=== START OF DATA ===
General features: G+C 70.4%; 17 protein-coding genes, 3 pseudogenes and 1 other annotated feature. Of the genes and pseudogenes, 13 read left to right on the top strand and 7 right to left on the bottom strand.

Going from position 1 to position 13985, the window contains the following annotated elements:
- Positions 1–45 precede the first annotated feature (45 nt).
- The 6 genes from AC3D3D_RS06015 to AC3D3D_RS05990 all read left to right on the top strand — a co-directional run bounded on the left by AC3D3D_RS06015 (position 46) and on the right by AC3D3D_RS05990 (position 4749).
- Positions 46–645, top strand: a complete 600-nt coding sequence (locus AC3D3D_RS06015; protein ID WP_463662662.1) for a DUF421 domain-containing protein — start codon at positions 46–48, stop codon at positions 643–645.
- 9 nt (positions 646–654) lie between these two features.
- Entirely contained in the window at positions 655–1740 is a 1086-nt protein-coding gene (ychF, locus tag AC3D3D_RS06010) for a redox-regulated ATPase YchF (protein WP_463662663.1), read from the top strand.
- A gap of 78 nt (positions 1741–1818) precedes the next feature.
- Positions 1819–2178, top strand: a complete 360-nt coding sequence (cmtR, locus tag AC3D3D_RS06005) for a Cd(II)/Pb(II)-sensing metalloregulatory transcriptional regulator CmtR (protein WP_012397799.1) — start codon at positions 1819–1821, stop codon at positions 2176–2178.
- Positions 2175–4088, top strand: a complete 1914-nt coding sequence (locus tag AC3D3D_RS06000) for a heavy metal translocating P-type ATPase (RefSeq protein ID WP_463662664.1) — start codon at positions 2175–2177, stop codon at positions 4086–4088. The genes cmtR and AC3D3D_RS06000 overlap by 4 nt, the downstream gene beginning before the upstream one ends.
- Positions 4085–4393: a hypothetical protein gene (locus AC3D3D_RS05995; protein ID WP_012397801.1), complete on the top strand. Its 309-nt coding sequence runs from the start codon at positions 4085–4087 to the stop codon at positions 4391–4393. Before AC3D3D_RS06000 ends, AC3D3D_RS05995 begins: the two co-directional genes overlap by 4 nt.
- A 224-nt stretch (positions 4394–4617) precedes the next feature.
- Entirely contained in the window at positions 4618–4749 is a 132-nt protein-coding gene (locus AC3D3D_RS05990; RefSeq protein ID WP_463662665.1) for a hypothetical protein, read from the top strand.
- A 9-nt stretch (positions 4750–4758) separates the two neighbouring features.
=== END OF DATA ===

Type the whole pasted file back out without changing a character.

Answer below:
General features: G+C 70.4%; 17 protein-coding genes, 3 pseudogenes and 1 other annotated feature. Of the genes and pseudogenes, 13 read left to right on the top strand and 7 right to left on the bottom strand.

Going from position 1 to position 13985, the window contains the following annotated elements:
- Positions 1–45 precede the first annotated feature (45 nt).
- The 6 genes from AC3D3D_RS06015 to AC3D3D_RS05990 all read left to right on the top strand — a co-directional run bounded on the left by AC3D3D_RS06015 (position 46) and on the right by AC3D3D_RS05990 (position 4749).
- Positions 46–645, top strand: a complete 600-nt coding sequence (locus AC3D3D_RS06015; protein ID WP_463662662.1) for a DUF421 domain-containing protein — start codon at positions 46–48, stop codon at positions 643–645.
- 9 nt (positions 646–654) lie between these two features.
- Entirely contained in the window at positions 655–1740 is a 1086-nt protein-coding gene (ychF, locus tag AC3D3D_RS06010) for a redox-regulated ATPase YchF (protein WP_463662663.1), read from the top strand.
- A gap of 78 nt (positions 1741–1818) precedes the next feature.
- Positions 1819–2178, top strand: a complete 360-nt coding sequence (cmtR, locus tag AC3D3D_RS06005) for a Cd(II)/Pb(II)-sensing metalloregulatory transcriptional regulator CmtR (protein WP_012397799.1) — start codon at positions 1819–1821, stop codon at positions 2176–2178.
- Positions 2175–4088, top strand: a complete 1914-nt coding sequence (locus tag AC3D3D_RS06000) for a heavy metal translocating P-type ATPase (RefSeq protein ID WP_463662664.1) — start codon at positions 2175–2177, stop codon at positions 4086–4088. The genes cmtR and AC3D3D_RS06000 overlap by 4 nt, the downstream gene beginning before the upstream one ends.
- Positions 4085–4393: a hypothetical protein gene (locus AC3D3D_RS05995; protein ID WP_012397801.1), complete on the top strand. Its 309-nt coding sequence runs from the start codon at positions 4085–4087 to the stop codon at positions 4391–4393. Before AC3D3D_RS06000 ends, AC3D3D_RS05995 begins: the two co-directional genes overlap by 4 nt.
- A 224-nt stretch (positions 4394–4617) precedes the next feature.
- Entirely contained in the window at positions 4618–4749 is a 132-nt protein-coding gene (locus AC3D3D_RS05990; RefSeq protein ID WP_463662665.1) for a hypothetical protein, read from the top strand.
- A 9-nt stretch (positions 4750–4758) separates the two neighbouring features.